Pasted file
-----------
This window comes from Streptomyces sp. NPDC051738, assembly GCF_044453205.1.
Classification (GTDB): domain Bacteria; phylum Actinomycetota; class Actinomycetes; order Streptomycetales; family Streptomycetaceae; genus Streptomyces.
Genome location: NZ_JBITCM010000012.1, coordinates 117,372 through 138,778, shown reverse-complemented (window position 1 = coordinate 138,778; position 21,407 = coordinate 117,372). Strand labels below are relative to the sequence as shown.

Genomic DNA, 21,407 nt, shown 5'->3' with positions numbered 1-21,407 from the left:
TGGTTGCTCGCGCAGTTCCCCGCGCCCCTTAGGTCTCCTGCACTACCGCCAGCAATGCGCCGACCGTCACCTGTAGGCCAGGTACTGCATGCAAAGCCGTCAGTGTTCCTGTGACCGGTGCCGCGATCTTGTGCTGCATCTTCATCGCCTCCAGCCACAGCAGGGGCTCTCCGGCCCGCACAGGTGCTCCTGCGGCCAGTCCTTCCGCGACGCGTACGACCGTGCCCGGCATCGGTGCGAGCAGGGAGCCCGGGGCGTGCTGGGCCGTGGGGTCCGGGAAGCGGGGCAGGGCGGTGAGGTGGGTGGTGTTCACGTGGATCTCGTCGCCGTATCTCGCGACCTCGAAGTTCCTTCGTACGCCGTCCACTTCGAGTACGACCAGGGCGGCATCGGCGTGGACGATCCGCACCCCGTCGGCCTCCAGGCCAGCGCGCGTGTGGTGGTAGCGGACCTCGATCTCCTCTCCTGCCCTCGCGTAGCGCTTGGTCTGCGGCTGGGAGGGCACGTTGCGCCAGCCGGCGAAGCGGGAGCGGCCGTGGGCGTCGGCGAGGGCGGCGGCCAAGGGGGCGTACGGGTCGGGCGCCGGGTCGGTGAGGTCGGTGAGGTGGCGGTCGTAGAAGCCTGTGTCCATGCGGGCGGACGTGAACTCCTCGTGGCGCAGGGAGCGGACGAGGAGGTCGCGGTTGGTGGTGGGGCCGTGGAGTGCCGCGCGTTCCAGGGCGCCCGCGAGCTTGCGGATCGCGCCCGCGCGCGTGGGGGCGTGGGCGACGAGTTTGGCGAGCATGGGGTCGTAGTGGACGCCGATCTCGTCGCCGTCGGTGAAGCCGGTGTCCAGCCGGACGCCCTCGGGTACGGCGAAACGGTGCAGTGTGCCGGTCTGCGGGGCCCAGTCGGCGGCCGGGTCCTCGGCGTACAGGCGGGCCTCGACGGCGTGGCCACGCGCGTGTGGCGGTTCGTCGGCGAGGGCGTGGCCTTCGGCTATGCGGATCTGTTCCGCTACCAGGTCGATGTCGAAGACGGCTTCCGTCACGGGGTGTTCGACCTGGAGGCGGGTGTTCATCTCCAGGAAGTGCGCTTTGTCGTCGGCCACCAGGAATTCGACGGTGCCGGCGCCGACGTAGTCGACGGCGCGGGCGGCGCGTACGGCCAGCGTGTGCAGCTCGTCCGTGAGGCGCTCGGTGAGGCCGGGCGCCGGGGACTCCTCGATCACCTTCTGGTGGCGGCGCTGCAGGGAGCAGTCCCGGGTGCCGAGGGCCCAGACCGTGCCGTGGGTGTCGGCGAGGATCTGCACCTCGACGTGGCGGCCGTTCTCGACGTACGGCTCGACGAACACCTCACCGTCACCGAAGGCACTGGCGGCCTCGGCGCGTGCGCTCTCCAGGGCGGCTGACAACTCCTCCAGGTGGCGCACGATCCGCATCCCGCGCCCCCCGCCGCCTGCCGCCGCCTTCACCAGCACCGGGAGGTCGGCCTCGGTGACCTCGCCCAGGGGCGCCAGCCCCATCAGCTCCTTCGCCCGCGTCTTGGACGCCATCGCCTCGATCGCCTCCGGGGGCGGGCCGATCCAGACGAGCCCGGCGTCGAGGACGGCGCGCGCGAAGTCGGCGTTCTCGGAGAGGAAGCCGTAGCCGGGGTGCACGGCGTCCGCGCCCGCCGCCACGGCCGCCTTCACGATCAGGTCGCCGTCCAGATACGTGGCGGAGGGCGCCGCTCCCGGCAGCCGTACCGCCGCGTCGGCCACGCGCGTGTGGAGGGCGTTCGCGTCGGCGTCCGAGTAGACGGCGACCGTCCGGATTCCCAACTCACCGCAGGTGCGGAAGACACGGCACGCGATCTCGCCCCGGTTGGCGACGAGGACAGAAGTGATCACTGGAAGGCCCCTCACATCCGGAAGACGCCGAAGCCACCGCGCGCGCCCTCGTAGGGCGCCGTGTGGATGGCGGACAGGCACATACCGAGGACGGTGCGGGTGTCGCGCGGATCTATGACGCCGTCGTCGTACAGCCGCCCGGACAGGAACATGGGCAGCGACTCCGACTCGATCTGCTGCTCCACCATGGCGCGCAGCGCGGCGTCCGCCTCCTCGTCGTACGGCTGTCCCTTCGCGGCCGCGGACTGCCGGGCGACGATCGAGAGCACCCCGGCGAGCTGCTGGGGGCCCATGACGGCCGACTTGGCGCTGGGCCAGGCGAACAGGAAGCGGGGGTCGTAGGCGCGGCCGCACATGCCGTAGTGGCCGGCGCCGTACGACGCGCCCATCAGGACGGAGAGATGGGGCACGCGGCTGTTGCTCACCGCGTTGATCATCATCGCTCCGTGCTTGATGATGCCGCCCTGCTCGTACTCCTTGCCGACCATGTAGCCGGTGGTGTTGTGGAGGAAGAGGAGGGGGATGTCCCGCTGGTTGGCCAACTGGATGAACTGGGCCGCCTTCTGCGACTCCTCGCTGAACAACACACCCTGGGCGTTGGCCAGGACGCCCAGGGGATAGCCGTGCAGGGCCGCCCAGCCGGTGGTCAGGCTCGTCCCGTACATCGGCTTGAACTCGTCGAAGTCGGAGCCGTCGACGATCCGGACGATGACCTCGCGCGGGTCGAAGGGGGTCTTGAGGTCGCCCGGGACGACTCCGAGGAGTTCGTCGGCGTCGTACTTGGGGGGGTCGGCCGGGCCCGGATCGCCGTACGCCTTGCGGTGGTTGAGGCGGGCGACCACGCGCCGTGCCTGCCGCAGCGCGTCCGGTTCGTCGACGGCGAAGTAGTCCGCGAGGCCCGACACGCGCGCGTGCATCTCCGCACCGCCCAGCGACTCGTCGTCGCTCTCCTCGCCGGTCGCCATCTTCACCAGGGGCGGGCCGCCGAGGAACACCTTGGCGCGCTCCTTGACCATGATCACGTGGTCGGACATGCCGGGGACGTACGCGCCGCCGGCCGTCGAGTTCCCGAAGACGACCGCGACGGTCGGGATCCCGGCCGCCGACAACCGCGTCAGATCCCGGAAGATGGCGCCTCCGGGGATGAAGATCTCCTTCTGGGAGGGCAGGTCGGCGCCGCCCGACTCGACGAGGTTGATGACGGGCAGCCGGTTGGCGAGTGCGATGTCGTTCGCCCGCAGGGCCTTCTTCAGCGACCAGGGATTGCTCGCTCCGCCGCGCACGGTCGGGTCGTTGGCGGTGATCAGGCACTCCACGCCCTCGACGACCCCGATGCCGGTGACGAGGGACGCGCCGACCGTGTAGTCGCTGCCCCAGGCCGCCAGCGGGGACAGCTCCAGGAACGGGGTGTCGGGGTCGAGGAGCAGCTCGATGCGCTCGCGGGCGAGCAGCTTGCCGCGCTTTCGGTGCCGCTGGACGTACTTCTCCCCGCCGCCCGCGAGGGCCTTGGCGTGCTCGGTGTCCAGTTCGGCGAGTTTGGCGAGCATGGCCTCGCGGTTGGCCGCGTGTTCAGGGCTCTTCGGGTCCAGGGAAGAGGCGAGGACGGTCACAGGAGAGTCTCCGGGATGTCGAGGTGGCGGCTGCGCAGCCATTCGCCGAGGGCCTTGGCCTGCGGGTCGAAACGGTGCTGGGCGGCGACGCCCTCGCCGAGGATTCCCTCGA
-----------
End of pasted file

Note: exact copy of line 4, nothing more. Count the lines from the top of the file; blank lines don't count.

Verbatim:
Genomic DNA, 21,407 nt, shown 5'->3' with positions numbered 1-21,407 from the left: